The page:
While there are many generalized synthetic insecticides available that can kill off armyworms, it's typically best to use a natural pesticide that does not kill so indiscriminately so you do not harm beneficial insects. A few recommended products include:
- Neem oil: Made from neem leaves, this product can kill armyworms at all stages of their
life cycle. This pesticide needs to be applied on all sides of a plant,
including the underside of the leaves. It's worth mentioning that some plants can be harmed by neem oil, so always do your research before applying it to a plant and always use this product according to the manufacturer's directions.
A natural pesticide made from dried chrysanthemums, it paralyzes armyworms and other
caterpillars on contact but has no residual effects.
This pesticide is made of a soil bacterium that kills problematic pests on contact or after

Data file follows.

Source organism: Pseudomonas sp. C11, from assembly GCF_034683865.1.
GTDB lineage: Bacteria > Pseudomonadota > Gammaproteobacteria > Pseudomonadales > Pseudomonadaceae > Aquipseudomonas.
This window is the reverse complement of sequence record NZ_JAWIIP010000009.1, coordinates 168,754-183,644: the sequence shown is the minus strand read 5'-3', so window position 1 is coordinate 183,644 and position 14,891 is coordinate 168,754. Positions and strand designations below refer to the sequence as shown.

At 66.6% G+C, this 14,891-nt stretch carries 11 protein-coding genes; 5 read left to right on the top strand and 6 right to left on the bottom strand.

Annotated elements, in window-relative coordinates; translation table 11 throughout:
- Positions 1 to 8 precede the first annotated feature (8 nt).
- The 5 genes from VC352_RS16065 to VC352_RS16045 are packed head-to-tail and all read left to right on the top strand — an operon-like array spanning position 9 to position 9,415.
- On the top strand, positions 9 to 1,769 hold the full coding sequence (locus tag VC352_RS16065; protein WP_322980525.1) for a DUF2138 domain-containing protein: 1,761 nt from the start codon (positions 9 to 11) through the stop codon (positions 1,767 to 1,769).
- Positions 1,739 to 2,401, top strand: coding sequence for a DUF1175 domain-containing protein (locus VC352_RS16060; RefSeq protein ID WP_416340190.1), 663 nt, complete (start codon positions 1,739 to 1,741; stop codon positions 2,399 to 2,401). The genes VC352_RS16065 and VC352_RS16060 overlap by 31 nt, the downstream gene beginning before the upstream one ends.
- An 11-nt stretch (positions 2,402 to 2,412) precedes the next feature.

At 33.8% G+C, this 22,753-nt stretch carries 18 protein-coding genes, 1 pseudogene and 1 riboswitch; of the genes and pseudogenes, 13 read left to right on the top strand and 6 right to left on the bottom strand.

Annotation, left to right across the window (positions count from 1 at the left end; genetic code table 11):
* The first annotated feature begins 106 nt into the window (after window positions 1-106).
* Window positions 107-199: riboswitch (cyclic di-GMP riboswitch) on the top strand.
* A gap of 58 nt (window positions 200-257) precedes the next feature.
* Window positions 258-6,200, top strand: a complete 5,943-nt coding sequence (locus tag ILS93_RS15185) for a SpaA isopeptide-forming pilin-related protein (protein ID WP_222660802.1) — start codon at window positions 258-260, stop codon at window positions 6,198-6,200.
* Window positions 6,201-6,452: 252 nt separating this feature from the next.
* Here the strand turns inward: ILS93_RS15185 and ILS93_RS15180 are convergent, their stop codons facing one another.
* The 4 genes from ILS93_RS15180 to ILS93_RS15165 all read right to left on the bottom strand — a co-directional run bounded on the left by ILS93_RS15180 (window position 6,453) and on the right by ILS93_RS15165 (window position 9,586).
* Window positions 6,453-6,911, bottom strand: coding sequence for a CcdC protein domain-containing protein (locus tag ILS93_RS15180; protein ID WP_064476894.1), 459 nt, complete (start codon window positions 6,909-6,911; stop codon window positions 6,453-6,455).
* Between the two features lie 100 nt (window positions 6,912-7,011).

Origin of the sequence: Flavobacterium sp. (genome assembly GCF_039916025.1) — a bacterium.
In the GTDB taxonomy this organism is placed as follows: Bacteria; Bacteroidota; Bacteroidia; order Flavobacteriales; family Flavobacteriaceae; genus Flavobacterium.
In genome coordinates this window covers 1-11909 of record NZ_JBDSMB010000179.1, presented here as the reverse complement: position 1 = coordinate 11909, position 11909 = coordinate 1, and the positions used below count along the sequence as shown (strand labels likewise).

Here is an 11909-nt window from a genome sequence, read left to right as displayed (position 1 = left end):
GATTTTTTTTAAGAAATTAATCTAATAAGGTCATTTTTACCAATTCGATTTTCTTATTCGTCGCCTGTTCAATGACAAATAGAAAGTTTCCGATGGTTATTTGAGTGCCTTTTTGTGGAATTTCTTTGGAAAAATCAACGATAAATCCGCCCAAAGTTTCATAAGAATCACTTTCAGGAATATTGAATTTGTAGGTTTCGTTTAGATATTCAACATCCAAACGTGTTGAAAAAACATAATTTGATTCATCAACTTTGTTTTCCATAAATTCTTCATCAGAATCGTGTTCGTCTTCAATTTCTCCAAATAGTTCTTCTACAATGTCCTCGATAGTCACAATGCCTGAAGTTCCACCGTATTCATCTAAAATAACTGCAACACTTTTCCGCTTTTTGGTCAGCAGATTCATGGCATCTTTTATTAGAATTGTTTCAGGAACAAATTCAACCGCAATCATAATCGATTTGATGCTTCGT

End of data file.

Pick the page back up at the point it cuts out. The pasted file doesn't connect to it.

ingestion by affecting the target's nervous system, eventually causing
paralysis and death.
- Bacillus thuringiensis: This liquid pesticide is made from a bacterium that paralyzes the
digestive system of armyworms and other caterpillars.
- Diatomaceous earth: Made from fossilized aquatic organisms, these sharp particles cut open the exoskeleton of armyworm larvae, leaving them to dehydrate from the inside out.
Because armyworms hide in the deep thatch layer of grass, you may need to aerate your lawn before applying pesticides if the thatch layer is thicker than 1/2 inch. Mowing your lawn down to 1 1/2 inch can also help pesticides penetrate to where the armyworms like to hide.
Use Natural Predators
There are many creatures out there that naturally target armyworms. In fact, 60 to 90 percent of armyworm caterpillars are eaten by predators before they reach adulthood. You can help increase this percentage by encouraging song birds in your garden by installing birdhouses and birdbaths. In fact, birds love to eat armyworms so much that sometimes, the first sign of an infestation is a flock of birds foraging in the yard. Frogs and turtles also like to eat armyworms, so you can try to set out pools of water along the ground to attract these useful predators to your yard.